Phuket Resorts Report Cancellations, Uncertainty
With a state of emergency announced today in Bangkok, a survey of Phuket resorts indicates that the airport siege cost the tourism industry dearly. One thing is sure: Phuket is no longer the haven from political unrest it was last week.
Phuket Resorts Report Cancellations, Uncertainty

Phuket Flights Return: Island Counts Cost
Phuket is flying again. Perhaps not as high as it would like yet, but that will come in time. What was the cost of the airport blockade and what are the lessons for the island? Here's our analysis.

Phuket Flights Return: Island Counts Cost

Touchdown! Flights Return to Phuket Airport
The siege of Phuket ends with the first flight from Bangkok touching down at 3.50pm. International flights will resume as fast as all 11 airlines can manage. Tourists should check with airlines before setting off.
Touchdown! Flights Return to Phuket Airport

Phuket Air Crisis: Protestors to Consider Options
Talks break up early Sunday; Protestors to discuss an end to standoff; Flights may not resume before Monday; No time set yet for flights in or out of Phuket to resume; Stranded tourists running out of money.
Phuket Air Crisis: Protestors to Consider Options

Phuket Paralysed: No Sign of Flights As Deadlines Pass
Phuket Airport will not reopen; PAD wants Prime Minister to resign first; Police Chief joins crisis meeting; Tourist turn up for missing flights and ask: Why?
Phuket Paralysed: No Flights As Deadlines Pass

Phuket Siege Lifts For Lone Flights to Bangkok
With international flights bound for Phuket being diverted and the island's airport shut down, a special plea was made for PAD leaders to allow one flight to beat the blockade and carry stranded passengers to Bangkok.
Phuket Siege Lifts For Lone Flights to Bangkok

Phuket Airport Invasion: Night of Uncertainty
No flights in or out of Phuket until 6am on Saturday. Why is Phuket's tourism industry now part of a political dispute? That was the question being asked as anti-government protestors continued to occupy the island's international airport, forcing a halt to all flights.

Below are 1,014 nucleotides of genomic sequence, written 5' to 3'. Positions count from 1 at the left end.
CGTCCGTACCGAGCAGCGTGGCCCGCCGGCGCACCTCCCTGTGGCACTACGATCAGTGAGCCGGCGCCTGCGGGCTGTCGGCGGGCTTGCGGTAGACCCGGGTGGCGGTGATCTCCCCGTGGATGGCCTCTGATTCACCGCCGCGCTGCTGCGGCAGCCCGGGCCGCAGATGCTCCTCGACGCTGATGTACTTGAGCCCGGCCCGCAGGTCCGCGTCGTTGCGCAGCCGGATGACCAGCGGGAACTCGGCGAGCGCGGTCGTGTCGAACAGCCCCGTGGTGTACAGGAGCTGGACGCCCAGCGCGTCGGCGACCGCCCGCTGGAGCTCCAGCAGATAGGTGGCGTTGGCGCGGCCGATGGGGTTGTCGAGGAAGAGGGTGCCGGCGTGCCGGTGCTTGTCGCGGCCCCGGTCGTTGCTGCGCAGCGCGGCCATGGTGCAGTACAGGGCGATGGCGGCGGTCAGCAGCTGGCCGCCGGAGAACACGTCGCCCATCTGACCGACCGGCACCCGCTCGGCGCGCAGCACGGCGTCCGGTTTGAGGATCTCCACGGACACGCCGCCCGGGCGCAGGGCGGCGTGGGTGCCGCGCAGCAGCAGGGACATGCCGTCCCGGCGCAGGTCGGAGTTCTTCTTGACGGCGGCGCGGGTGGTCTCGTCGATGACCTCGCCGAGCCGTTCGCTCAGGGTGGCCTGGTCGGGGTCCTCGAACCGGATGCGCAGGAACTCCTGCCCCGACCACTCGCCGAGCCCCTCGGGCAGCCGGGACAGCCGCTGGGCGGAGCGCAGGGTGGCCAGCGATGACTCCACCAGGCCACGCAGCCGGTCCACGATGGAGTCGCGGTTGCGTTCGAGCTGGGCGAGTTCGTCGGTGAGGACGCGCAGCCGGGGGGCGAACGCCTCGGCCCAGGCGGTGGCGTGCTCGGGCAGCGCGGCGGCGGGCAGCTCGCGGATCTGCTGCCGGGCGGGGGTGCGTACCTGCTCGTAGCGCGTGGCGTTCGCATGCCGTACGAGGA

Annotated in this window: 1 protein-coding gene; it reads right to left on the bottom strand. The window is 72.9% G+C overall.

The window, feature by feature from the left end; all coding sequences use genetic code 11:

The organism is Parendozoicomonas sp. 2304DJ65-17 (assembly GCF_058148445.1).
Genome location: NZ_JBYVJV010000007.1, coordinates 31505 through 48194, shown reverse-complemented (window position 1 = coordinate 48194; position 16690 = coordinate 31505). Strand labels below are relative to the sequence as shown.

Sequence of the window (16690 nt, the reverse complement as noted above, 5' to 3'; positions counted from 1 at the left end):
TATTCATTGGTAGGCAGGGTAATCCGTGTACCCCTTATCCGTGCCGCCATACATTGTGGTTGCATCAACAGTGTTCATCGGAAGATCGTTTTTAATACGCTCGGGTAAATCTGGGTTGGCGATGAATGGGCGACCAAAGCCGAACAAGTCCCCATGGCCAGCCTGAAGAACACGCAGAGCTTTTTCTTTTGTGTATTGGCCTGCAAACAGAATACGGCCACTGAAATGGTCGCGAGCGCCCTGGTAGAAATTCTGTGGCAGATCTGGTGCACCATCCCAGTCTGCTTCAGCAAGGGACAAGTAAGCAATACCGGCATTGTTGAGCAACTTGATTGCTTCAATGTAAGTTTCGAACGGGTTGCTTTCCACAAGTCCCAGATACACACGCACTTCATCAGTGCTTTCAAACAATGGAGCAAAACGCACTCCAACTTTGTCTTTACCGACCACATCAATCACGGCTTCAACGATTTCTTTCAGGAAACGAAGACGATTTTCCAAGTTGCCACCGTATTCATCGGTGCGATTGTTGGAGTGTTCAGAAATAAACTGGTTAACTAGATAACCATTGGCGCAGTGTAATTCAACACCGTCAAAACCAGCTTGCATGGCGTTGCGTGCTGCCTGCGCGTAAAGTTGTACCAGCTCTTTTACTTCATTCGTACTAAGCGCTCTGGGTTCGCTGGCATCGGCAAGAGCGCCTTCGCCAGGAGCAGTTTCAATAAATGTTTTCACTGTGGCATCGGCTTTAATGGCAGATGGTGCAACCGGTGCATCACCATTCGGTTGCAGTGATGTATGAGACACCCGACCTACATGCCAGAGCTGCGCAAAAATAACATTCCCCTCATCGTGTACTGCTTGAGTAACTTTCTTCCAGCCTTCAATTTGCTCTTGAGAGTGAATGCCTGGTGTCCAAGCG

Phuket Airport Invasion: Night of Uncertainty

Phuket Siege Latest: International Flights Diverted
Flights in and out of Phuket are not likely to resume before Saturday morning. Phuket airport was tonight in the hands of PAD anti-government protestors after 30 international flights were turned away.
Phuket Siege Latest: International Flights Diverted

Siege of Phuket Airport Blow by Blow
PAD protestors besiege Phuket International Airport; Thai Airways suspends all flights nationally; Reports of protestors on tarmac; All flights halted; Governor in crisis talks with PAD leaders; Phuket police chief calls in reinforcements.
The Siege of Phuket Airport Blow by Blow

Look for
TRENDS
every day, Monday to Friday, at Phuketwan. It's essential reading. To tell us your news, email bigislandmedia@gmail.com or telephone 081 6513489.

Comments

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I am booked to come to Phuket tomorrow. . . I would really love to make it there and hope it is a peaceful time . . . it will be my first time in Thailand. <b>Editor:</b> The Thai people are generous, charming and hospitable, and committed to a peaceful resolution of their current political crisis. You should have a great time.

Posted by Emma on September 2, 2008 10:15